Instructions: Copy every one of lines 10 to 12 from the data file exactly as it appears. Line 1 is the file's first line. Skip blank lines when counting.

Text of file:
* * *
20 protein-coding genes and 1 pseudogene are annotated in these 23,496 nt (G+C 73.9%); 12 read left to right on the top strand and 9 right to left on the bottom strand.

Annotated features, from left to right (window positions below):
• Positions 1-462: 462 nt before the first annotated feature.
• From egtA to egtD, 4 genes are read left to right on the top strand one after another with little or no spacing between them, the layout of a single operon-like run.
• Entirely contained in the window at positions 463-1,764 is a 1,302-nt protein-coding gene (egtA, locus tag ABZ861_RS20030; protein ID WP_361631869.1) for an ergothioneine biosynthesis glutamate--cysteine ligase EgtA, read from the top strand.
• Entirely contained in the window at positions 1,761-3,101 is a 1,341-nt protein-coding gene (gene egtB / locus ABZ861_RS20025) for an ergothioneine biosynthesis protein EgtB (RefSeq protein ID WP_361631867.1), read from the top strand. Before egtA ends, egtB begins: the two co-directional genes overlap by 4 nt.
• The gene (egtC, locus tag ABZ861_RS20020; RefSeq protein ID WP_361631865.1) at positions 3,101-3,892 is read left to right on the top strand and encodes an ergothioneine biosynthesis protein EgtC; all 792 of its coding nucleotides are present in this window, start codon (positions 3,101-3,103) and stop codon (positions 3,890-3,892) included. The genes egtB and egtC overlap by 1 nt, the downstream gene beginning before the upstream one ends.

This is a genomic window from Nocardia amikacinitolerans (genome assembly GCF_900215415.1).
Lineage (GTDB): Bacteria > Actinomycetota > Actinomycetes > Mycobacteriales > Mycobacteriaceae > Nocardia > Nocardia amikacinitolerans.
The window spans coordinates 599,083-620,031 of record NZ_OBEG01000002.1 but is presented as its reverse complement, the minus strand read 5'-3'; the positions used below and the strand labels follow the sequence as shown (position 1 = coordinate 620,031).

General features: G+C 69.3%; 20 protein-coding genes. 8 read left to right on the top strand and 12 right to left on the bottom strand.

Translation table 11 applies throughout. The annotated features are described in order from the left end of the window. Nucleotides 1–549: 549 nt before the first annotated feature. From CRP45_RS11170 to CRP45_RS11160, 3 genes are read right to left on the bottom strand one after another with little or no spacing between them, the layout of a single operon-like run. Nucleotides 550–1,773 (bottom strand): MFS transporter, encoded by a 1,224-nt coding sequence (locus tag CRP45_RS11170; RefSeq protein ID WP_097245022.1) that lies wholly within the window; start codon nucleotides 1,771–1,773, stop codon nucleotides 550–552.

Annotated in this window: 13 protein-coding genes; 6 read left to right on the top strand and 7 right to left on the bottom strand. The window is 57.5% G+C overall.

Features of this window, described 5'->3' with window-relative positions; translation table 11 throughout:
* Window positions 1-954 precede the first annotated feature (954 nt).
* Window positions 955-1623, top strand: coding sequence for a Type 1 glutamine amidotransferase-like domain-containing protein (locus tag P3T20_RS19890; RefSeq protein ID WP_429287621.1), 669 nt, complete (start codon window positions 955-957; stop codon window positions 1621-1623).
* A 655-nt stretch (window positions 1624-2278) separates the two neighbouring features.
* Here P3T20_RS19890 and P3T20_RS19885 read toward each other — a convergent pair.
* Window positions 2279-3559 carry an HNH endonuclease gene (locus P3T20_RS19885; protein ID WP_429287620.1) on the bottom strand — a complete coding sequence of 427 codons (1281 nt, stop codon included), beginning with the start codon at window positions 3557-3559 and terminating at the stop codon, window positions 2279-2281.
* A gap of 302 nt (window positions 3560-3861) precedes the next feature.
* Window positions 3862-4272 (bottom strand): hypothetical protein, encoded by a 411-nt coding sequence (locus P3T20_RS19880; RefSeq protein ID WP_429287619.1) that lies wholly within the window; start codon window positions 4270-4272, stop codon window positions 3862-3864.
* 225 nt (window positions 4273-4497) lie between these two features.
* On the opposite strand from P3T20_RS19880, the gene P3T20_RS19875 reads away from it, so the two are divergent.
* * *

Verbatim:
The window spans coordinates 599,083-620,031 of record NZ_OBEG01000002.1 but is presented as its reverse complement, the minus strand read 5'-3'; the positions used below and the strand labels follow the sequence as shown (position 1 = coordinate 620,031).

General features: G+C 69.3%; 20 protein-coding genes. 8 read left to right on the top strand and 12 right to left on the bottom strand.

Translation table 11 applies throughout. The annotated features are described in order from the left end of the window. Nucleotides 1–549: 549 nt before the first annotated feature. From CRP45_RS11170 to CRP45_RS11160, 3 genes are read right to left on the bottom strand one after another with little or no spacing between them, the layout of a single operon-like run. Nucleotides 550–1,773 (bottom strand): MFS transporter, encoded by a 1,224-nt coding sequence (locus tag CRP45_RS11170; RefSeq protein ID WP_097245022.1) that lies wholly within the window; start codon nucleotides 1,771–1,773, stop codon nucleotides 550–552.